On Thursday, July 26th, Governor Baker signed the FY19 budget maintaining core funding for MPHA priority programs at the Conference Budget level. While Governor Baker did veto some earmarks within a few of these programs, those vetoes were overridden by the legislature.
The final FY19 budget includes increased funding for the Bureau of Environmental Health and the Bureau of Substance Addiction Services, level funding for the Massachusetts Food Trust Program and Mass in Motion Program, and increased funding for key social determinants of health including housing and transportation. It also includes language and funding for a new Office of Health Equity and funds environmental justice staff under the Office of Energy and Environmental Affairs.
In addition, the FY19 budget includes language that will ensure the availability of MassHealth data about screening and interventions related to the social determinants of health (SDOH). This data is essential to understand the activities, successes, and challenges of ACOs and social service providers in responding to these needs. It will also allow the public to assess the availability of social services and identify any gaps that may exist by region, population, or service type.
Department of Public Health — Core Public Health Protections and Substance Use Treatment and Prevention
- Bureau of Environmental Health (4510-0600) $3.9 million, a 6% increase. The Bureau of Environmental Health protects the public from environmental health threats such as foodborne illness outbreaks, toxic lead exposure and harmful exposure to radiation. The increase in funding would allow BEH to expand its capacity through hiring additional staff.
- Critical Operations and Essential Services (4510–0100) $17.7 million, a 1% increase. This line-item supports critical services across the Department of Public Health including emergency preparedness, environmental health assessments, implementation and enforcement of regulations, reducing disparities in health care, inspections of nursing homes, food safety, and water quality.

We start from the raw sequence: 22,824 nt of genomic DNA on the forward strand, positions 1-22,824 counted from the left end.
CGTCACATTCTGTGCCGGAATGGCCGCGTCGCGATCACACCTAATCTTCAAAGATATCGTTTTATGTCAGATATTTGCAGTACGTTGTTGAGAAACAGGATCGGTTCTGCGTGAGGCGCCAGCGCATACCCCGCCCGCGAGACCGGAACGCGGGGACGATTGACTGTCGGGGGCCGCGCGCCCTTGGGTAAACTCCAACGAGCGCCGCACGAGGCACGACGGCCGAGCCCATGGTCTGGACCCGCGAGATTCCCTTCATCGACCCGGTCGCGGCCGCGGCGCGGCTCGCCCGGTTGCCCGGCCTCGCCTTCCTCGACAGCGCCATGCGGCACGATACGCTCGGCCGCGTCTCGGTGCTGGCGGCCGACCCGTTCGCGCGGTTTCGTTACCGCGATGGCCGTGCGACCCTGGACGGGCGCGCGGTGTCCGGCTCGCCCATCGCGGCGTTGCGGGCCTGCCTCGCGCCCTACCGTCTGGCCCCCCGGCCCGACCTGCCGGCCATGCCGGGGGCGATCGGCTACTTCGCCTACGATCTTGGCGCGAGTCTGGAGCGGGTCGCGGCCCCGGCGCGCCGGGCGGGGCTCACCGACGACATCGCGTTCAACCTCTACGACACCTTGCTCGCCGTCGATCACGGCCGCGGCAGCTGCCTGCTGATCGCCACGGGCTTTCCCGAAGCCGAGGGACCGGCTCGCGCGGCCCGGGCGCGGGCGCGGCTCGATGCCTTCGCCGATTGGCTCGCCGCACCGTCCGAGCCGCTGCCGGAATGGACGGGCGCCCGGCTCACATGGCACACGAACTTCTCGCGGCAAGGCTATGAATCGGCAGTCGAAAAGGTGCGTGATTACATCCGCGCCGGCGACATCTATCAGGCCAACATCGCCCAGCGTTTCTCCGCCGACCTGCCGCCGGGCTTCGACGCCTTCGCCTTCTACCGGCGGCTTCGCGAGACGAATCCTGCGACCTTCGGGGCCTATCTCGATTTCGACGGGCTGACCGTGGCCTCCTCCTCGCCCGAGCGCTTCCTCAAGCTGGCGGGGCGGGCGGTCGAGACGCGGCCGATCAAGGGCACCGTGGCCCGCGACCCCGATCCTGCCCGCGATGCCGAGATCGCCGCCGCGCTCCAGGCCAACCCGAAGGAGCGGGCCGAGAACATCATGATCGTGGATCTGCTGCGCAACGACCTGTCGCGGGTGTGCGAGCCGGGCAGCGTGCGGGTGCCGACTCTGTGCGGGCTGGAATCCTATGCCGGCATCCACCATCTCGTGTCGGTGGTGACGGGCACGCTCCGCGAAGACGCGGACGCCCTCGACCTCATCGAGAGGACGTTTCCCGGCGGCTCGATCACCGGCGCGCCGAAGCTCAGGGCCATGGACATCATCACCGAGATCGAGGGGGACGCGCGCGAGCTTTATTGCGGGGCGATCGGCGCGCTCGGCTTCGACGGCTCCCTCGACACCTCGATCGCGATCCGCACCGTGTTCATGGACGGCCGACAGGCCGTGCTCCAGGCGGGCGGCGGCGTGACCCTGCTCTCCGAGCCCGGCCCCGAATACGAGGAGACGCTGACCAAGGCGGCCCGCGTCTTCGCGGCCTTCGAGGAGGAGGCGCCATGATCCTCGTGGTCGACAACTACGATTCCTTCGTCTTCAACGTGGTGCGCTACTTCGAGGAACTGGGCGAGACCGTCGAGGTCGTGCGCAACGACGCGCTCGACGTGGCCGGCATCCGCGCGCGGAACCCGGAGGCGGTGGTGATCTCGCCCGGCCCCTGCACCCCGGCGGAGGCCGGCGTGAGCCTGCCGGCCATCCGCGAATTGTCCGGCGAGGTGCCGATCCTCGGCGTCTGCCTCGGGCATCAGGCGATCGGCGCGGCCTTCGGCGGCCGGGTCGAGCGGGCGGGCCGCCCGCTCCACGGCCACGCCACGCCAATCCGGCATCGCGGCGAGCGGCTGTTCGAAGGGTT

- State Laboratory and Communicable Disease Services (4516-1000) $12.3 million, level with FY18. This line-item protects the public from harm caused by communicable diseases, such as Zika, Ebola, West Nile Virus, rabies, and influenza as well as tests for and protects from bio-terror agents.
- Health Promotion and Disease Prevention (4513-1111), $4.1 million, 1% decrease. Funds health promotion and disease programs across the Commonwealth, including the Mass in Motion Program. Language dedicating funding to Mass in Motion is included.
- Bureau of Substance Addiction Services (4512-0200) $141.9 million, 7% increase. This line-item funds addiction services and treatment including the Massachusetts Access to Recovery Program and recovery centers across the Commonwealth.
MPHA Priority Programs Outside of the Department of Public Health
- Regional Transit Authorities (RTAs)(1595-6370) RTA base funding is increased to $82 million, with an additional $6 million to be distributed by MassDOT based on agreements with the RTAs and the recommendations of a soon-to-be-created Task Force on RTA Performance and Funding. RTAs connect residents to the opportunities and resources needed to maintain and achieve optimal health including education, good jobs, health care, and addiction services.
- Healthy Incentives Program (HIP) (within 4400-1001) $4 million. HIP increases access to fresh, healthy, local foods for food insecure families in the Commonwealth participating in the Supplemental Nutrition Assistance Program (SNAP).
- Massachusetts Rental Voucher Program (MRVP) (7004-9024) $100 million, 5% increase. MRVP is an effective tool in helping low-income families achieve housing stability.
- Earned Income Tax Credit (EITC) 30% of the federal credit, a 7 percentage point increase. EITC, a tax credit available to low-income families, is an effective anti-poverty measure which has been shown to positively impact the health outcomes of children and families.
MPHA would like to thank our legislative champions who worked hard to ensure public health funding was a priority during the budget debate over the last 6 months: Senators Jason Lewis, Jim Welch, Joseph Boncore, Anne Gobi, Joan Lovely, and Representatives Dan Donahue, Sarah Peake, Paul Schmid, Smitty Pignatelli, Hannah Kane, and Mike Connolly.